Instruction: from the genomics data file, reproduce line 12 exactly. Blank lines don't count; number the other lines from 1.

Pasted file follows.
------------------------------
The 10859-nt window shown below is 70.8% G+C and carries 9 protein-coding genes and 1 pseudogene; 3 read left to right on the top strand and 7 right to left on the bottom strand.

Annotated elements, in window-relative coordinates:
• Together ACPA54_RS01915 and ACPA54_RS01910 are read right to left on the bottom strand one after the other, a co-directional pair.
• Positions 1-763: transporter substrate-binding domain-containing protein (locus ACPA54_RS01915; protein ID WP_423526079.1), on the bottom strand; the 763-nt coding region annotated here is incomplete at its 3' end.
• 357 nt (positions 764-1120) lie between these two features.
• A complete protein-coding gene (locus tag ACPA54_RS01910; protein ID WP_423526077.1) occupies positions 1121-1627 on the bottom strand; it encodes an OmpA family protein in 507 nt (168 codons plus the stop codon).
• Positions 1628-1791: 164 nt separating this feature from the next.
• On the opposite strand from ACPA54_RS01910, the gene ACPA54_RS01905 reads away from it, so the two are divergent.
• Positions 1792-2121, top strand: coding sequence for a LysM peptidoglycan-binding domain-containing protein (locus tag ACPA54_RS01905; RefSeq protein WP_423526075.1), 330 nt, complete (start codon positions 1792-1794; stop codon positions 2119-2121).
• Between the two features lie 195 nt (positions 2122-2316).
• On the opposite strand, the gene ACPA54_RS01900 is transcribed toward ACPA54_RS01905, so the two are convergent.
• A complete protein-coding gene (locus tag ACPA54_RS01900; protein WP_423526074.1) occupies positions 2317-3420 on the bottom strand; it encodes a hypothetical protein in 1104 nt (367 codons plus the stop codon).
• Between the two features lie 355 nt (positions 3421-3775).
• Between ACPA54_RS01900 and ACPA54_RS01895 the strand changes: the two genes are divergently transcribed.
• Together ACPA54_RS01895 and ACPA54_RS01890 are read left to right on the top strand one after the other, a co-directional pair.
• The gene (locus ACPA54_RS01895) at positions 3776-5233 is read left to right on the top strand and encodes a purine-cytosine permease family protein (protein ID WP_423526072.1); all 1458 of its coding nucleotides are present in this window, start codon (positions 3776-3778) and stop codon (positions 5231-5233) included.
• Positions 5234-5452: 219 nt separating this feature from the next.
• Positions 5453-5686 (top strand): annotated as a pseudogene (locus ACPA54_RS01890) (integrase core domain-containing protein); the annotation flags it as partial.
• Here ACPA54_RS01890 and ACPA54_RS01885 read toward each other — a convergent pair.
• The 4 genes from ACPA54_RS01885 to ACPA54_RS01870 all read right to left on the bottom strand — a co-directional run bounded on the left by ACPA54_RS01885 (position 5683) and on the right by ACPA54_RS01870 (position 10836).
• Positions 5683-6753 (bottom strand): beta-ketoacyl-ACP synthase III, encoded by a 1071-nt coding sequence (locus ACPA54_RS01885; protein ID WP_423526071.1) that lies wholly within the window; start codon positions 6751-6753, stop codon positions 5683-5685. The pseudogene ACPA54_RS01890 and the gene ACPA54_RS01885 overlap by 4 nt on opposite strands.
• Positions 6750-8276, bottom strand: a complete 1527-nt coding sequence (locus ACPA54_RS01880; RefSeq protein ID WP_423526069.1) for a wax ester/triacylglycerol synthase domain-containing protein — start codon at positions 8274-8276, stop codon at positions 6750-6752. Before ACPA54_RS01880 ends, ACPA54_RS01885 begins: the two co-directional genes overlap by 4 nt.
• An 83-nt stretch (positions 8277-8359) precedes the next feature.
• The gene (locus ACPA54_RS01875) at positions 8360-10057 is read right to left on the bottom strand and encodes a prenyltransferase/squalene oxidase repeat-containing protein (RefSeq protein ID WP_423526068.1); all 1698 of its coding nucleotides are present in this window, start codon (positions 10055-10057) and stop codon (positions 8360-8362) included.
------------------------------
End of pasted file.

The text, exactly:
• A complete protein-coding gene (locus tag ACPA54_RS01900; protein WP_423526074.1) occupies positions 2317-3420 on the bottom strand; it encodes a hypothetical protein in 1104 nt (367 codons plus the stop codon).